Colly has encouraging words for new batch of first responders

Eamon Casey, Bernie Jordan, Majella McBrien, Colly McBrien, Frances Barrett and Aidan Early.
Eamon Casey, Bernie Jordan, Majella McBrien, Colly McBrien, Frances Barrett and Aidan Early.

A graduation event was held recently for the latest batch of volunteer recruits for Community First Responders Armagh and Tyrone.

Community First Responders is a group of volunteers formed three years ago to help improve outcomes for patients who had experienced cardiac arrest in the community.

Mark Winter, CFRAT responder, with Colly McBrien.

Mark Winter, CFRAT responder, with Colly McBrien.

Responders work in conjunction with the Northern Ireland Ambulance Service and are trained to NIAS standards.

Among the guests in attendance at the graduation event was Colly McBrien, who fell ill last October, when both NIAS crews and CFRA&T were dispatched to his home.

A rapid response paramedic and CFRA&T senior responder Mark Winter set to work and managed to restart Colly’s heart.

Colly presented the new responders with their certificates and told the recruits of the importance of their role in the community. “I don’t know how to thank all those involved in helping me to be up and walking around today,” he said.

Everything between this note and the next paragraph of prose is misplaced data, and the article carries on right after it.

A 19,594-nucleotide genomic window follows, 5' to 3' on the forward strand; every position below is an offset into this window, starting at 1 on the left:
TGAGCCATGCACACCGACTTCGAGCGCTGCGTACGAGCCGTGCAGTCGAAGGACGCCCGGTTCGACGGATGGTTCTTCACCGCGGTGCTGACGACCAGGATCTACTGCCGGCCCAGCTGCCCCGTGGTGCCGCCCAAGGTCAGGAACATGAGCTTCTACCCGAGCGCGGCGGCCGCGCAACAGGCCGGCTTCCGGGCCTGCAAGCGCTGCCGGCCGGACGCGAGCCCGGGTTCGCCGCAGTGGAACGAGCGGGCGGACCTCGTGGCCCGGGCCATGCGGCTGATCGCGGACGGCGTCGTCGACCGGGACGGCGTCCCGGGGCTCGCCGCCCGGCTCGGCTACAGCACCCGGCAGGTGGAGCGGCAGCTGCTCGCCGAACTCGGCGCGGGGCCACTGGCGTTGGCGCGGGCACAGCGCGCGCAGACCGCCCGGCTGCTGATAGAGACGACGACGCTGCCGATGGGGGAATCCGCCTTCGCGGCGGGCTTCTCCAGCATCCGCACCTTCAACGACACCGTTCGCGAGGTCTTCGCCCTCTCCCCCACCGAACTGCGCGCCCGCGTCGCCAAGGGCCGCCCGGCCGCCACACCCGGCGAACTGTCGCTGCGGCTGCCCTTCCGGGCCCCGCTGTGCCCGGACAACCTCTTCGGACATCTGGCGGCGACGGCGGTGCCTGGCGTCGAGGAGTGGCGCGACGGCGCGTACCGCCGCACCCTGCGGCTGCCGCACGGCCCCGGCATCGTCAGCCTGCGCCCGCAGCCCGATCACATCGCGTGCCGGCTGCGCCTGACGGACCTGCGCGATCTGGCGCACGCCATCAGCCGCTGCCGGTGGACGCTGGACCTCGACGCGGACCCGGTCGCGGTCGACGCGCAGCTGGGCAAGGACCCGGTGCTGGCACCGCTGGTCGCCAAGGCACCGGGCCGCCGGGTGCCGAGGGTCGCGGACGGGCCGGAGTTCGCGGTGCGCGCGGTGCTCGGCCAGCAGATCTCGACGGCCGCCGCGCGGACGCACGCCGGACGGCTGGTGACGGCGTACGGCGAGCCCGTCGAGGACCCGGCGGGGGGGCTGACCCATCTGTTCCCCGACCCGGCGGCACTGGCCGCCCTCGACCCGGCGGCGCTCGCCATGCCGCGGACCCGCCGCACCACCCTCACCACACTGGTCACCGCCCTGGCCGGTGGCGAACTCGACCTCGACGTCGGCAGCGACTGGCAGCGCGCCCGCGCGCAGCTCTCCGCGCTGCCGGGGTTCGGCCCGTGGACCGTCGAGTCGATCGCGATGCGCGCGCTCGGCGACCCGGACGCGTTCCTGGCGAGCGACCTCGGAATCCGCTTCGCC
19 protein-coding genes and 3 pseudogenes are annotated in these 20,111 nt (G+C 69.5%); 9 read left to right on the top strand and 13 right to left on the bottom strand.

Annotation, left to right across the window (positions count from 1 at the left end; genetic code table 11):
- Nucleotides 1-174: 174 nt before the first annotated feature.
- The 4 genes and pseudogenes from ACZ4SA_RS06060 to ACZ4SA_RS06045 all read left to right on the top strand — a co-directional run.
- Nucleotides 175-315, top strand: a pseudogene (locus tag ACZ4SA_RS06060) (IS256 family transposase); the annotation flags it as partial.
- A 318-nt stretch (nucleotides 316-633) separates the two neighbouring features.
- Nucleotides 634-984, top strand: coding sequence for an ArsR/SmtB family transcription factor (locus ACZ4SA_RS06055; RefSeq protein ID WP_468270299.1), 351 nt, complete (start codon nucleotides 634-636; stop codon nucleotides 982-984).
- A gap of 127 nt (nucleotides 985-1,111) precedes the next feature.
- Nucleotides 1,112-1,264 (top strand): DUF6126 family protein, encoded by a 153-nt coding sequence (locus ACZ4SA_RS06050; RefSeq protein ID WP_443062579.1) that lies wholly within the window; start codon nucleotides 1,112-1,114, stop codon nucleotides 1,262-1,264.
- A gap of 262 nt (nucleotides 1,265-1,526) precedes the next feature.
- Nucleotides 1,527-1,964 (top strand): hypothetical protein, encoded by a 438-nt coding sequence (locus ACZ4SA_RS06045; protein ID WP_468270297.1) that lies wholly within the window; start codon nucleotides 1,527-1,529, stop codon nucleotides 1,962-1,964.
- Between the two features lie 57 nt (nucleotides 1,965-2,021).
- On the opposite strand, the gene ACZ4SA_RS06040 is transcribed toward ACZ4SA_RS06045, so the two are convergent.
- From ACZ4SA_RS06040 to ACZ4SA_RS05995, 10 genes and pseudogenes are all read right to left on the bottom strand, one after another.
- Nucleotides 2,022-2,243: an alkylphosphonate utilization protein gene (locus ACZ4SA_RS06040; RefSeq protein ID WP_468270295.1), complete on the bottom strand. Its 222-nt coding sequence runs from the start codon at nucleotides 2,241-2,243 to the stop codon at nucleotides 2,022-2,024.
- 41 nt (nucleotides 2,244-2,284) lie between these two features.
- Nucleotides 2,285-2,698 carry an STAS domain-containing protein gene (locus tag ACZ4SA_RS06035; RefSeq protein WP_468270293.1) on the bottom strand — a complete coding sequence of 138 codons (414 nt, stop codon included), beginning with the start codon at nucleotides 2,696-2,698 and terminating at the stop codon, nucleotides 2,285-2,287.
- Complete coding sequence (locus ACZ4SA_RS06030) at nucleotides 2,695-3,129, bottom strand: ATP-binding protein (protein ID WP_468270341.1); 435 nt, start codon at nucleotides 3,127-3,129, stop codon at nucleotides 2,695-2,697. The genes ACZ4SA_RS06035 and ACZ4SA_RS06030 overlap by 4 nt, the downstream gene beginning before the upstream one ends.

New responders pictured at their recent graduation, with (left) Bernie Jordan, Frances Barrett (trainers); and front row from left, Aidan Early (chair and trainer);l Colly Mcbrien (survivor)l Eamon Casey (treasurer and trainer).

New responders pictured at their recent graduation, with (left) Bernie Jordan, Frances Barrett (trainers); and front row from left, Aidan Early (chair and trainer);l Colly Mcbrien (survivor)l Eamon Casey (treasurer and trainer).

“I am amazed at the commitment of CFRA&T responders, who go out at all hours of the day to help people in dire circumstances without any financial reward.”

CFRA&T currently has trained 85 responders; each is equipped with an extensive resuscitation kit, including a defibrillator.

They have been trained in lifesaving techniques and can sustain life in a cardiac arrest until colleagues from NIAS arrive on scene.

Since the service went live in June 2017 CFRA&T have responded to over 400 activations by NIAS; they have attended calls for a wide range of conditions, from chest pains and choking events through to complete cardiac arrest, where they have had to intervene with CPR and defibrillation .